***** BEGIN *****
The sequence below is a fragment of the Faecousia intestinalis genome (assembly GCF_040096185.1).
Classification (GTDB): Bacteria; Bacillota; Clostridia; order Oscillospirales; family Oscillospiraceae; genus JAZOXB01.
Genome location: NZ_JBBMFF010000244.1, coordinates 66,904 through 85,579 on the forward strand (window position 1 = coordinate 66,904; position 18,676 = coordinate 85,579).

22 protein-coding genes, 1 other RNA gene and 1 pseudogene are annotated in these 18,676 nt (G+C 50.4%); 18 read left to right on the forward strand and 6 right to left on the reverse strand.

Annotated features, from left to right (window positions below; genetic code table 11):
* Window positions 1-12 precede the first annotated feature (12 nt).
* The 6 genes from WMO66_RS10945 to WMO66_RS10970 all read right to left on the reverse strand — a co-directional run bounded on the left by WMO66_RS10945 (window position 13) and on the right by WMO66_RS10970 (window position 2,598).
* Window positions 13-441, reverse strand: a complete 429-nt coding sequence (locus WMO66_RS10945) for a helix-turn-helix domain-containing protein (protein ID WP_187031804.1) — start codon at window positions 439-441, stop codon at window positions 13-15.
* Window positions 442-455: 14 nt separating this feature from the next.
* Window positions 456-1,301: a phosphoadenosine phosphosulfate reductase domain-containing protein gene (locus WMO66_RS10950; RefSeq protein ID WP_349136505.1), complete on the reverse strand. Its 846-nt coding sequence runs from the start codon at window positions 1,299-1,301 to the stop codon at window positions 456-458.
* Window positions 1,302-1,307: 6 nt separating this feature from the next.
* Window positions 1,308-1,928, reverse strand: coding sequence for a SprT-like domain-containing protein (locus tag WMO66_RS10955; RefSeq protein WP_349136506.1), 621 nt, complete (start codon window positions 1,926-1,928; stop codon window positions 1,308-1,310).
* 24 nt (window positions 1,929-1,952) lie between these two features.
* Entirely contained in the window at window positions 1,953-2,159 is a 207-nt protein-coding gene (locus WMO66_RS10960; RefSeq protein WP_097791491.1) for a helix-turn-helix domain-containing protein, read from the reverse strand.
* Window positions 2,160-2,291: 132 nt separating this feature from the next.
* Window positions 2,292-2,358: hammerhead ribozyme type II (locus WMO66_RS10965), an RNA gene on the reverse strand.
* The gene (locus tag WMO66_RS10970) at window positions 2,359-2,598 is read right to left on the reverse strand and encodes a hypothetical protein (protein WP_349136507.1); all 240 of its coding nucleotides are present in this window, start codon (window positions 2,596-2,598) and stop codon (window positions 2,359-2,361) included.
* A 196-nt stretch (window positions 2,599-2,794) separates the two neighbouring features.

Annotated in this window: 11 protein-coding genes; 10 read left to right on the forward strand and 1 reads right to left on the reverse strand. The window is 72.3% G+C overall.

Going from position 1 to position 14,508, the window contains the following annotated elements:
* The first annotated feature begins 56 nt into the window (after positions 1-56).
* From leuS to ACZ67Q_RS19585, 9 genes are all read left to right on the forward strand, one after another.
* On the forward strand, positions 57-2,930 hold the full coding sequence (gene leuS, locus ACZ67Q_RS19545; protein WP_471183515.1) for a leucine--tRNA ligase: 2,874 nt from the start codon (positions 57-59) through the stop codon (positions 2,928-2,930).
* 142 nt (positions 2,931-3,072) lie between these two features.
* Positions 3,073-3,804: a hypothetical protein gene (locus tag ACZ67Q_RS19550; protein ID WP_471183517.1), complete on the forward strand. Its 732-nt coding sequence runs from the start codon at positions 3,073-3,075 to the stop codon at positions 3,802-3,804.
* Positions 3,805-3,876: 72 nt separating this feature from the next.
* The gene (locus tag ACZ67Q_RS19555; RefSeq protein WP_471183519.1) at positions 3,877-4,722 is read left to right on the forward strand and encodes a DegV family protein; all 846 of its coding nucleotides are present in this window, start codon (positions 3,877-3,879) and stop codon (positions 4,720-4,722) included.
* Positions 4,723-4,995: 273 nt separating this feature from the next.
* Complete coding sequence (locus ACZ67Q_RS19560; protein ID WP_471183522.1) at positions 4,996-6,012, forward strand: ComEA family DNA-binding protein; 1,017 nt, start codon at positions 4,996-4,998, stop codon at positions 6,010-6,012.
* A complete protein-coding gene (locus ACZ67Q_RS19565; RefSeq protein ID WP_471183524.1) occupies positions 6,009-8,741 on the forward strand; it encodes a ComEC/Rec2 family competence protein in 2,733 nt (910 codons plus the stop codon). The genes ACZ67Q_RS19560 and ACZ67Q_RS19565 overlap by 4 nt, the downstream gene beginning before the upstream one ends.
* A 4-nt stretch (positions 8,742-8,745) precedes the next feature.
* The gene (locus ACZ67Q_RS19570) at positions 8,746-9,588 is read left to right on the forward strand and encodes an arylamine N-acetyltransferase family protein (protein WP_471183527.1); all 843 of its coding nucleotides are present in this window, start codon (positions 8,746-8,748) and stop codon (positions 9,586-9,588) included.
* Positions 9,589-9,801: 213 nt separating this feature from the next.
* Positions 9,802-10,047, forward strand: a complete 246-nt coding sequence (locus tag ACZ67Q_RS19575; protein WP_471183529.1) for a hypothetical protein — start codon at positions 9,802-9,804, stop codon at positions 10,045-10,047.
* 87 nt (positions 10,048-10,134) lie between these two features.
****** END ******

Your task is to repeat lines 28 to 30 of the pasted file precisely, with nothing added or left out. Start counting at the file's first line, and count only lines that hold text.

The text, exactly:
* Positions 4,723-4,995: 273 nt separating this feature from the next.
* Complete coding sequence (locus ACZ67Q_RS19560; protein ID WP_471183522.1) at positions 4,996-6,012, forward strand: ComEA family DNA-binding protein; 1,017 nt, start codon at positions 4,996-4,998, stop codon at positions 6,010-6,012.
* A complete protein-coding gene (locus ACZ67Q_RS19565; RefSeq protein ID WP_471183524.1) occupies positions 6,009-8,741 on the forward strand; it encodes a ComEC/Rec2 family competence protein in 2,733 nt (910 codons plus the stop codon). The genes ACZ67Q_RS19560 and ACZ67Q_RS19565 overlap by 4 nt, the downstream gene beginning before the upstream one ends.